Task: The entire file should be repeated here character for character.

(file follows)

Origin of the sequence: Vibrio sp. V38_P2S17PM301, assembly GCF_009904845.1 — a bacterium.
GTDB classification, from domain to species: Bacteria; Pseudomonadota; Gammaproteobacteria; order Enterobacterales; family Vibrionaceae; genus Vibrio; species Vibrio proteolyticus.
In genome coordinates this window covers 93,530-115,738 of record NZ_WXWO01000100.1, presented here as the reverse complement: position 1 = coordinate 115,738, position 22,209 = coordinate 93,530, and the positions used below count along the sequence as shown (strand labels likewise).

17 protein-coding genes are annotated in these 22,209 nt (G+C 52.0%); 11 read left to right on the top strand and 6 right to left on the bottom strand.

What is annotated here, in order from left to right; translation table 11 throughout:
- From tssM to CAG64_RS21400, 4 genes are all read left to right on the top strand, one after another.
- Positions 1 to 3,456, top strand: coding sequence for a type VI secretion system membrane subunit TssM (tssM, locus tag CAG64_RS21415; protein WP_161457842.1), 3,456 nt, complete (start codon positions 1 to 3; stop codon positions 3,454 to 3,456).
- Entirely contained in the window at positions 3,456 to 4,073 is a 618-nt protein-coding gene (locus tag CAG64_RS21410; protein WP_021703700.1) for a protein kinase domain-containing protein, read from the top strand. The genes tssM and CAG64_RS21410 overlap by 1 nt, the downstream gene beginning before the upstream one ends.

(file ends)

Origin of the sequence: Vibrio sp. V38_P2S17PM301, assembly GCF_009904845.1 — a bacterium.
GTDB classification, from domain to species: Bacteria; Pseudomonadota; Gammaproteobacteria; order Enterobacterales; family Vibrionaceae; genus Vibrio; species Vibrio proteolyticus.
In genome coordinates this window covers 93,530-115,738 of record NZ_WXWO01000100.1, presented here as the reverse complement: position 1 = coordinate 115,738, position 22,209 = coordinate 93,530, and the positions used below count along the sequence as shown (strand labels likewise).

17 protein-coding genes are annotated in these 22,209 nt (G+C 52.0%); 11 read left to right on the top strand and 6 right to left on the bottom strand.

What is annotated here, in order from left to right; translation table 11 throughout:
- From tssM to CAG64_RS21400, 4 genes are all read left to right on the top strand, one after another.
- Positions 1 to 3,456, top strand: coding sequence for a type VI secretion system membrane subunit TssM (tssM, locus tag CAG64_RS21415; protein WP_161457842.1), 3,456 nt, complete (start codon positions 1 to 3; stop codon positions 3,454 to 3,456).
- Entirely contained in the window at positions 3,456 to 4,073 is a 618-nt protein-coding gene (locus tag CAG64_RS21410; protein WP_021703700.1) for a protein kinase domain-containing protein, read from the top strand. The genes tssM and CAG64_RS21410 overlap by 1 nt, the downstream gene beginning before the upstream one ends.